By Takemore Mazuruse Following a petition by the Women’s Coalition of Zimbabwe (WCOZ) to recognize unpaid care and domestic work (UCDW), the Parliament of Zimbabwe through the portfolio committee on women’s affairs, community small and medium enterprises development will be holding public hearings from August 29 to September 2 around Zimbabwe aimed at gathering views on how government can develop policies and ensure support towards this ideal.
The move has been commended by the Oxfam supported WCOZ which is part of the Working Group on UCDW comprising 22 civil society organisations among them Padare Enkundleni Men’s Forum on Gender, Vendors Initiative for Social Transformation (VISSET), Action Aid International, Shamwari Yemwanasikana, Women’s Academy of Leadership and Political Excellence (WALPE) to name a few.
Speaking at a press conference held at a Harare hotel on Friday morning, WCOZ National Coordinator Sally Ncube said her organization welcomes the Parliament of Zimbabwe’s decision to hold public hearings around Zimbabwe as this will help gather input from citizens around recognition of unpaid care and domestic work.
“We welcome the decision by the Parliament of Zimbabwe to mandate the portfolio committee on women affairs, community small and medium enterprises development to conduct public hearings on the petition from the Women’s Coalition of Zimbabwe regarding the recognition of unpaid care and domestic work as an economic and development issue.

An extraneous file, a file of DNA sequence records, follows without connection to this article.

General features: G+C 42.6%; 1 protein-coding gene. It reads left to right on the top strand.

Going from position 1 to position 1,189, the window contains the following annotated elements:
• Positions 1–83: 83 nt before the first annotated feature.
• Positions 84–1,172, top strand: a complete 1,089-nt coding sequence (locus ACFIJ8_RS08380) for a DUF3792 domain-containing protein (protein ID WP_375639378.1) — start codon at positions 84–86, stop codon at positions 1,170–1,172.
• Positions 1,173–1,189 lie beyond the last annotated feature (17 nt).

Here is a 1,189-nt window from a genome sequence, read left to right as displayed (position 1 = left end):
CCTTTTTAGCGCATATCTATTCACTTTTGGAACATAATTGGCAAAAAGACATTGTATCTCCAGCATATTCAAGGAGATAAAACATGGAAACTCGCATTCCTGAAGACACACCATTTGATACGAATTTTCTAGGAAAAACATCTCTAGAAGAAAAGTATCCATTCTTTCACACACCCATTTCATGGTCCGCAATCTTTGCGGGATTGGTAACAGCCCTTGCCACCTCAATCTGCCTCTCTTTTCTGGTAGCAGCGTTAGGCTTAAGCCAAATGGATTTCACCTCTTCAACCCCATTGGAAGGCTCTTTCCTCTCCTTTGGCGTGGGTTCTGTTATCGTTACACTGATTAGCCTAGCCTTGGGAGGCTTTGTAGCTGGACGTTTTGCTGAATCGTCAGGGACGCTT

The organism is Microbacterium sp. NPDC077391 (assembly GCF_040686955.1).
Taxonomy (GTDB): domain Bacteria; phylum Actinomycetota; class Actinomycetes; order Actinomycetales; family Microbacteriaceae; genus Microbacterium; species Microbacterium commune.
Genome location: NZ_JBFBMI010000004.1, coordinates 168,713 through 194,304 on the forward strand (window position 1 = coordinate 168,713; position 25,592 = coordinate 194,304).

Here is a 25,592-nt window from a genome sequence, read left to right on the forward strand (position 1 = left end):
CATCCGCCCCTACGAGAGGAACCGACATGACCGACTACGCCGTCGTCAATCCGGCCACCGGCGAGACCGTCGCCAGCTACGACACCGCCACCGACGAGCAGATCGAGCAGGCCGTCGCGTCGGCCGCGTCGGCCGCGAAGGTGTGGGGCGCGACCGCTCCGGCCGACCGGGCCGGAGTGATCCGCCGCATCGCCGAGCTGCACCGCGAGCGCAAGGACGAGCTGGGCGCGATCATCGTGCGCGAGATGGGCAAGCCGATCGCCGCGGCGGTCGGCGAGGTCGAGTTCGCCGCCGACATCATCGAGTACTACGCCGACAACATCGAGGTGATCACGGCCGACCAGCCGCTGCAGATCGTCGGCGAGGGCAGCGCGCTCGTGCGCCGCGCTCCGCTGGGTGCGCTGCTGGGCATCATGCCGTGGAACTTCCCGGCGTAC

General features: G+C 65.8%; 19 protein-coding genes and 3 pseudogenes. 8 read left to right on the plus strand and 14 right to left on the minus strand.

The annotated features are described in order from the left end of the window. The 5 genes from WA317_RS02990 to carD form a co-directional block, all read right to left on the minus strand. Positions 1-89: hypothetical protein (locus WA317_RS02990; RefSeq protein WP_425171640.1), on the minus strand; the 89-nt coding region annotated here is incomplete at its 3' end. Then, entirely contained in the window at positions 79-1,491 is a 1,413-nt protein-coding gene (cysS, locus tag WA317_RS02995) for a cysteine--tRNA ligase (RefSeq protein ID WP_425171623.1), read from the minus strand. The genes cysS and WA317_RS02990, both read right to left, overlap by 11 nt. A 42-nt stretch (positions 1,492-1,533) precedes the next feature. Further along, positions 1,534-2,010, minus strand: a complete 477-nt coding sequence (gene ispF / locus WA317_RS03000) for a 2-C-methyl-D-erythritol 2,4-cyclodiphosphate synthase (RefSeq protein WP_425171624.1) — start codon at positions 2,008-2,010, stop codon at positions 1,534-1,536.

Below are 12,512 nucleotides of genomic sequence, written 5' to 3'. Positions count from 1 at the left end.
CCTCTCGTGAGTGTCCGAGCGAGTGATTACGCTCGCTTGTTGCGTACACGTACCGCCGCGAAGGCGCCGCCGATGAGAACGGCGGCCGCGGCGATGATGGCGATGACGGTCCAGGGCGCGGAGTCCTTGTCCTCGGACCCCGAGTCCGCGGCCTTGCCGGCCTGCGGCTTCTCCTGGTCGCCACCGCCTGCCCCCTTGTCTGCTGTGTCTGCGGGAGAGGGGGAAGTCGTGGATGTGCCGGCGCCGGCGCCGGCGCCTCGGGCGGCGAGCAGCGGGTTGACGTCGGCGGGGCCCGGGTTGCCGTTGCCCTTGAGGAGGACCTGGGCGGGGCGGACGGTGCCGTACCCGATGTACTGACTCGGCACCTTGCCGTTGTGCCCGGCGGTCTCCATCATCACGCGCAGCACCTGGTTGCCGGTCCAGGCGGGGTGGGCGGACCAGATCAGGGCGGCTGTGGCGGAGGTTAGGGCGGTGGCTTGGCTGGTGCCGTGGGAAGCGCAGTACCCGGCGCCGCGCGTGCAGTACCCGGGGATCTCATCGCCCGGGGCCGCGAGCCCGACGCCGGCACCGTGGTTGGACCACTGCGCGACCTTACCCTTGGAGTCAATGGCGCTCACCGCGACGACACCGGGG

This decision reinforces the work of civil society organisations that, for years have been monitoring and raising awareness about the negative impact of the inattention to care policy and unequal distribution of unpaid care and domestic work which has stalled gender equality in every country globally,” she said.
According to WCOZ, the public hearings will focus on barriers created by UCDW to sustainable development in Zimbabwe at the same time providing an opportunity for public input to how quality and affordable infrastructure can address UCDW and enhance attainment of Sustainable Development Goals (SDGs).
WCOZ’s sentiments were echoed by Oxfam Gender Justice and Women’s Rights coordinator, social norms advisor Regis Mtutu who congratulated all We Care partners on the great influencing achievement.
“Oxfam has been working with 8 partners in dealing with the question of unpaid care and domestic work and the hope is that we can lessen the burden of care work that happens within the household, community and society,” he said.